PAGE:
My younger daughter made 12 quilts in 12 summers, from the time she was in the first grade. All but two she gave to friends. Recently I decided to track them down from their far-flung homes, photograph them, and make a scrapbook of the textile art. The first order of business was to make a complete list of the recipients and then contact them requesting permission to drop in with my camera.
The owners of my daughter’s quilts were people I had never known very well—to my shame. They were her friends, or the mothers of her friends, and I had never applied myself to know them beyond the utilitarian needs of drop-offs and pick-ups. Now I was seeking out their presence for a mission, the quilt project.
One day during my pursuit I texted my daughter from the front porch of one of the names on my list: “Does their doorbell work?” She texted back: “Mom, don’t bother with this.” I texted later, after a successful entry: “I’m having fun. Just doing my thing. I had a nice chat with Rhoda that I wouldn’t have otherwise.” She replied: “OK, cool.”
The little life lesson one learns from “bothering” with things is that it always enriches. What at first seems to be the shouldering of just another burden is soon revealed to be a means of intersecting with people and ideas you would not have if you had stayed home and watched TV. One of the quilts was hanging on the sunporch of a person I learned is in the end stages of cancer—this is an opening for me with the gospel, if I take it. Another of the quilts led me to a sweet week of shared rides with a young woman I had watched grow up but never had a comfortable conversation with.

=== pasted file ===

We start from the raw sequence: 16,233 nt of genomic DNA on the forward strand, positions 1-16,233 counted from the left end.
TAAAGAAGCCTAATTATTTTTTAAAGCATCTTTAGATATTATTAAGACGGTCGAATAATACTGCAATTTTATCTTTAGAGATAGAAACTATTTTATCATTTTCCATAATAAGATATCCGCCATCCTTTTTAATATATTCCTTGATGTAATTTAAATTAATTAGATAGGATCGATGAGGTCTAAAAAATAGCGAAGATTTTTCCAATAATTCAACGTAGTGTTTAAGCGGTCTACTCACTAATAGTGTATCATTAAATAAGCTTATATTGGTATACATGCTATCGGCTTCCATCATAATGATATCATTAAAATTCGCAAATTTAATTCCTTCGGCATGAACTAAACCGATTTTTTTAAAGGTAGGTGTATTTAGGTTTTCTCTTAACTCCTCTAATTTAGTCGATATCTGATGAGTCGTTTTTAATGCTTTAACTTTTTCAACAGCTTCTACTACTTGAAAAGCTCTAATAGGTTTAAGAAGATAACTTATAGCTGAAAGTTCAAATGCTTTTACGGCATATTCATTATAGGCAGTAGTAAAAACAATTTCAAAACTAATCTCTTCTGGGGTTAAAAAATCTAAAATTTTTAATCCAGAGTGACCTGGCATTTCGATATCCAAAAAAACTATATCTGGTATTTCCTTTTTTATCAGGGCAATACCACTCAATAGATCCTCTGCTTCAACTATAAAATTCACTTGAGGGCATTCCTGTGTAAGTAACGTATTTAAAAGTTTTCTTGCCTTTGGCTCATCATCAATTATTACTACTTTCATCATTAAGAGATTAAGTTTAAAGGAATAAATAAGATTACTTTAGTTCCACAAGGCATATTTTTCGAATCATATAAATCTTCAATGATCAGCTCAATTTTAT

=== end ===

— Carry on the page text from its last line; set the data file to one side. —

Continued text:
The quilt became the nonthreatening object in the middle, the focus that defused tension, a fortuitous prop, a key to doors I would have had no standing to enter.
Nowadays my husband is very ill. I would like to say I would not have it otherwise. And yet, what people we’ve met, what kindnesses we’ve received, what knowledge we’ve gained, what insight into ourselves we’ve obtained. The Lord in His wisdom has ordained that with every hard time comes a blessing. The alternative, of course, is to stay locked in your room and never live.